Documentary Language Matters Asks: What Does it Take to Save a Language? Filmmaker David Grubin & poet Bob Holman screen sections of their documentary and lead a discussion at Poetry Foundation

unnamed (3)The Poetry Foundation is one in a series of locations throughout the United States that will air Language Matters, the two-hour documentary by noted filmmaker David Grubin and poet Bob HolmanLanguage Matters asks: What do we lose when a language dies? What does it take to save a language? Join Grubin and Holman, along with poets Peter Cook and Parsino Carlos Peynetsa for an evening of performances, film clips, and a discussion about endangered languages on Wednesday, January 28 at 7 PM at the Poetry Foundation, 61 W. Superior Street, Chicago, IL 60654. This event is free and open to the public. Language Matters will air on Chicago’s WTTW on Thursday, January 29, 9-11 PM.

There are over 6,000 languages remaining in the world. We lose one every two weeks.

“Most people know that we are losing species,” says Bob Holman, a poet widely known for his expertise in oral traditions. “Ask schoolchildren, and they’ll know about the panda or the orchid—they’ll have done a project on it. But ask someone if they know that languages all over the world are dying, maybe one in ten might.”

Language Matters was filmed around the world: on a remote island off the coast of Australia where 400 Aboriginal people speak 10 different languages, all at risk; in Wales, where Welsh, once in danger, is today making a comeback; and in Hawaii, where Hawaiians are fighting to save their native tongue.

David Grubin, whose films include LBJ, FDR, The Jewish Americans, The Secret Life of The Brain, and The Buddha, says: “Most people in the world speak more than one language—monolingualism is a recent phenomenon. We’re really celebrating diversity, looking at the vast domains of creativity, knowledge and thought encoded in language and what is lost when a language disappears.”

Language Matters includes interviews with poets, linguists, and songmen  including Charlie Mangulda, the only living speaker of Amurdak, an Aboriginal language once common in Australia’s Northern Territory. The film also features original music and songs in Welsh, Hawaiian, and Aboriginal languages.

“Language is the very essence of being human,” says Holman, “and when we lose a language, we lose a part of ourselves.”

For further information check your local listings or visit languagemattersfilm.com.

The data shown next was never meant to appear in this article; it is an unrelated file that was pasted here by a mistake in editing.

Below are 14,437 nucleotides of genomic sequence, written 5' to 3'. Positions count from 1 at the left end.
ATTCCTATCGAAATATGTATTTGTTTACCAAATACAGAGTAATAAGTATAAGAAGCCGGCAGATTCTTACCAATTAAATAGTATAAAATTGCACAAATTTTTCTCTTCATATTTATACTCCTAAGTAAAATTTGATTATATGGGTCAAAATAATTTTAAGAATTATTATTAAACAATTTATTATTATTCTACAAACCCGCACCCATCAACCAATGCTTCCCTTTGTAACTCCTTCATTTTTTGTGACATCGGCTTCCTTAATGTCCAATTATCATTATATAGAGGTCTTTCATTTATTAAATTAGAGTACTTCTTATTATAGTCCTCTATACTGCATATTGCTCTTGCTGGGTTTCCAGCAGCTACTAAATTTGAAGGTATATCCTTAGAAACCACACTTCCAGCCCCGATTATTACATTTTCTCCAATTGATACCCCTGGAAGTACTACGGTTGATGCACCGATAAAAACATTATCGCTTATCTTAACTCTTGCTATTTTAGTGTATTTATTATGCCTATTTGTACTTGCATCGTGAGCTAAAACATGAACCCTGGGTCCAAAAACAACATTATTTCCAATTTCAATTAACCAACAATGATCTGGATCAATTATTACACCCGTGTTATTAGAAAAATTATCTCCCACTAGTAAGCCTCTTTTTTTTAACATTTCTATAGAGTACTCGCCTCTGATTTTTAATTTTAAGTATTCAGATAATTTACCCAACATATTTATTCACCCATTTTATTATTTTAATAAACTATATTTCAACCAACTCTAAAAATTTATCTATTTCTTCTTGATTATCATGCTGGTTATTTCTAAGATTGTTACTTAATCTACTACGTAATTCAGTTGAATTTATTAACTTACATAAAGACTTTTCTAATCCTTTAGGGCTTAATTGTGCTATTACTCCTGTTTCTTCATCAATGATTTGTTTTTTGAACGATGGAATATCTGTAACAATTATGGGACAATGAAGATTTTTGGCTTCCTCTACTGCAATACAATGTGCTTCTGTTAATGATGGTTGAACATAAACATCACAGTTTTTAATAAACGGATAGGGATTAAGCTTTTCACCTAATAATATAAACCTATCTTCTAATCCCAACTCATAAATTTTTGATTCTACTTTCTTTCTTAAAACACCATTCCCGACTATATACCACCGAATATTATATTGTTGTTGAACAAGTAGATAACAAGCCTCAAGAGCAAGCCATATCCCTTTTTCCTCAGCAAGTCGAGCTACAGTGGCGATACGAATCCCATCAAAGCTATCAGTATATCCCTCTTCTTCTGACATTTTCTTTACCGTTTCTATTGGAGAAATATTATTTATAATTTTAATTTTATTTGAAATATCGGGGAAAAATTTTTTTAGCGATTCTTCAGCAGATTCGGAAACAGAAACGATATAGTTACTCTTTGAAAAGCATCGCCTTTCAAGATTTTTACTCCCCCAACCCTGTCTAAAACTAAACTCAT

Credits:

Director/Producer/Writer: David Grubin; Executive Producers: David Grubin and Bob Holman; Executive Producer for PIC: Leanne K. Ferrer; Conceived by: Bob Holman; Editor: Deborah Peretz; Cinematography: James Callanan and Bob Richman; Director of Motion Graphics: Brian Oakes; Associate Producer: Oliver Grubin.

Funders Credits:

Language Matters is a co-production of David Grubin Productions Inc. and Pacific Islanders in Communications. Produced in association with The Endangered Language Alliance. Major funding provided by the National Endowment for the Humanities with additional funding provided by the Corporation for Public Broadcasting, the Arthur Vining Davis Foundations, the National Endowment for the Arts, and philanthropic individuals.

About the Poetry Foundation

The Poetry Foundation, publisher of Poetry magazine, is an independent literary organization committed to a vigorous presence for poetry in our culture. It exists to discover and celebrate the best poetry and to place it before the largest possible audience. The Poetry Foundation seeks to be a leader in shaping a receptive climate for poetry by developing new audiences, creating new avenues for delivery and encouraging new kinds of poetry through innovative literary prizes and programs. For more information, please visit poetryfoundation.org.

About Poetry Magazine
Founded in Chicago by Harriet Monroe in 1912, Poetry is the oldest monthly devoted to verse in the English-speaking world. Monroe’s “Open Door” policy, set forth in Volume 1 of the magazine, remains the most succinct statement of Poetry’s mission: to print the best poetry written today, in whatever style, genre or approach. The magazine established its reputation early by publishing the first important poems of T.S. Eliot, Ezra Pound, Marianne Moore, Wallace Stevens, H.D., William Carlos Williams, Carl Sandburg and other now-classic authors. In succeeding decades it has presented—often for the first time—works by virtually every major contemporary poet.

About the Poetry Foundation Library
The Midwest’s only library dedicated exclusively to poetry, the Poetry Foundation Library invites the reading of poetry through its collections and public programs. Browse a collection of more than 30,000 volumes. Experience audio and video recordings in private listening booths. View exhibitions relating to the world of poetry. The library continues to offer its weekly Wednesday Poemtime, a storytime event for children ages two through five that introduces poetry through fun, interactive readings and crafts; and field trips that welcome group visits from students of all ages and lifelong learners. To learn more or to arrange a field trip, contact library@poetryfoundation.org.

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